The Associated Press spent a significant part of yesterday’s press conferences focusing on whether our beaches should be closed. The Pensacola New Journal used some of the AP coverage for their article today on that issue.
While the Escambia County Commission is the final authority on the closure of the beaches, according to County Commissioner Gene Valentino, the Unified Command and the Escambia County Health Department will notify the BOCC if their monitoring shows there is a danger to public health.
Chips Kirschenfeld told reporters at the 4:30 pm press conference that the health department will be posting at the beach on Monday new signs that warn the public not to handle the tarballs.
On its website, the Escambia County Health Department states: “At this time there are no indications of health risks due to the Deepwater Horizon incident. Health officials have advised residents experiencing symptoms from possible odors (11.8kb; pdf) . Follow these tips to avoid negative health impacts. ”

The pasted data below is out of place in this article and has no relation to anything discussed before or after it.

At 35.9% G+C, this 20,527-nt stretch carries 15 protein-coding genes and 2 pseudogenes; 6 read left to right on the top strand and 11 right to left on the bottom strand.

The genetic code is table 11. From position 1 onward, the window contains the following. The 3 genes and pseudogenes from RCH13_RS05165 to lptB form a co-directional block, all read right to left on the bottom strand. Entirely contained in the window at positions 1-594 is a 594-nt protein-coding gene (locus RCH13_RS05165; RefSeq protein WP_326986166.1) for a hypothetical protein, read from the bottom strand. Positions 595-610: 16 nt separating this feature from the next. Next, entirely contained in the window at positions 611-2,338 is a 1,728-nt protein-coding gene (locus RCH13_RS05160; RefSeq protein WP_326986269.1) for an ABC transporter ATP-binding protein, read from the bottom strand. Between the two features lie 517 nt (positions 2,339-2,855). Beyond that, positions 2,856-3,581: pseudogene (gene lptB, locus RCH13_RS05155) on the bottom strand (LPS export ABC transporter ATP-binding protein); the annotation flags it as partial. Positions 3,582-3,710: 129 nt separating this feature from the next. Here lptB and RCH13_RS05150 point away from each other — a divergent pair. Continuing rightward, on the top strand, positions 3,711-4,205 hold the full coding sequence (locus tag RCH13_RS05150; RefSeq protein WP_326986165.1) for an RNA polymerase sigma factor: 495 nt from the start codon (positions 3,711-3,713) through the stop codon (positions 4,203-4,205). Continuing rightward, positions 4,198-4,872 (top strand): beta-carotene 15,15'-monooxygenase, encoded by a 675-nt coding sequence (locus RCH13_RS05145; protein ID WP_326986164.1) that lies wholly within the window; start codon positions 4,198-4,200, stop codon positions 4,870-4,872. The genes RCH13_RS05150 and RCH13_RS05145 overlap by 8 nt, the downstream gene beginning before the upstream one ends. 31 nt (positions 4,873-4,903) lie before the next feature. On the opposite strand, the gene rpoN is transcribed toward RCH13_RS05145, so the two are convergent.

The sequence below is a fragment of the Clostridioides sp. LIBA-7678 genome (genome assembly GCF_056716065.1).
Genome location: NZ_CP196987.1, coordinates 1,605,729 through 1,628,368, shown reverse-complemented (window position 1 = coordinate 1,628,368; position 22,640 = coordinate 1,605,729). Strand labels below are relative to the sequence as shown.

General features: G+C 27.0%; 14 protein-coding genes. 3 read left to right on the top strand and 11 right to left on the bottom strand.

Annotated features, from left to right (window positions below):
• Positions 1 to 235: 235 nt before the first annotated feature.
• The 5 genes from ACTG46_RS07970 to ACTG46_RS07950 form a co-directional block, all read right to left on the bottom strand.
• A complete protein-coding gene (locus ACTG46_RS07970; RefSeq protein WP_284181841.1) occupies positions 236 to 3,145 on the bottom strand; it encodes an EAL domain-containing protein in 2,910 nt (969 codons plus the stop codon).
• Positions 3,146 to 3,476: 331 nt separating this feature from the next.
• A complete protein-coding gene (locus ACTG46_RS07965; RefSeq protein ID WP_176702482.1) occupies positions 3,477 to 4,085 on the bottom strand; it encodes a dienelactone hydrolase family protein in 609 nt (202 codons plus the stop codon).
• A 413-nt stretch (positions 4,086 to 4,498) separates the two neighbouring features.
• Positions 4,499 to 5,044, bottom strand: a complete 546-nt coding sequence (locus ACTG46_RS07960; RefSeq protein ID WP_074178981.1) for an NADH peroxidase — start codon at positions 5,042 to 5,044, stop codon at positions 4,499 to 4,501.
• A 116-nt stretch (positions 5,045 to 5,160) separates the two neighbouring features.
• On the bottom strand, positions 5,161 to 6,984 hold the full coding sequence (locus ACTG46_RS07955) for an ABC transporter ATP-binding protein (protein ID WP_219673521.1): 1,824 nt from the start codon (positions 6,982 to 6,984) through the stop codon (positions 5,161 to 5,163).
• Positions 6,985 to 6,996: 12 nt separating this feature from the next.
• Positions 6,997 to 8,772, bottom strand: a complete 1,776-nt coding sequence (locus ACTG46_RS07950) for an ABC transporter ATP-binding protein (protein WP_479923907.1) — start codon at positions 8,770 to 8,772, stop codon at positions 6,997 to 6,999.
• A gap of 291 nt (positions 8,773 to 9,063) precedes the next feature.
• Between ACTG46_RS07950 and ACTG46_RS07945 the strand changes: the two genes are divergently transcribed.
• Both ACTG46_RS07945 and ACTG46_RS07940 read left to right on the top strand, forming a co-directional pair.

The key trigger for closing the beaches will be if sheen is spotted on the waters washing on to the shores. To date, that hasn’t happened on Pensacola Beach or Perdido Key.
I spoke privately with Commissioner Grover Robinson about the public safety on the beach. He believes that BP should have more supervisors on the beaches that are easily identifiable and who can watch the public swimming areas on the beaches. These supervisors can dispatch clean-up workers quickly to areas that have an influx of the BP globs (my term) and can answer questions from the public.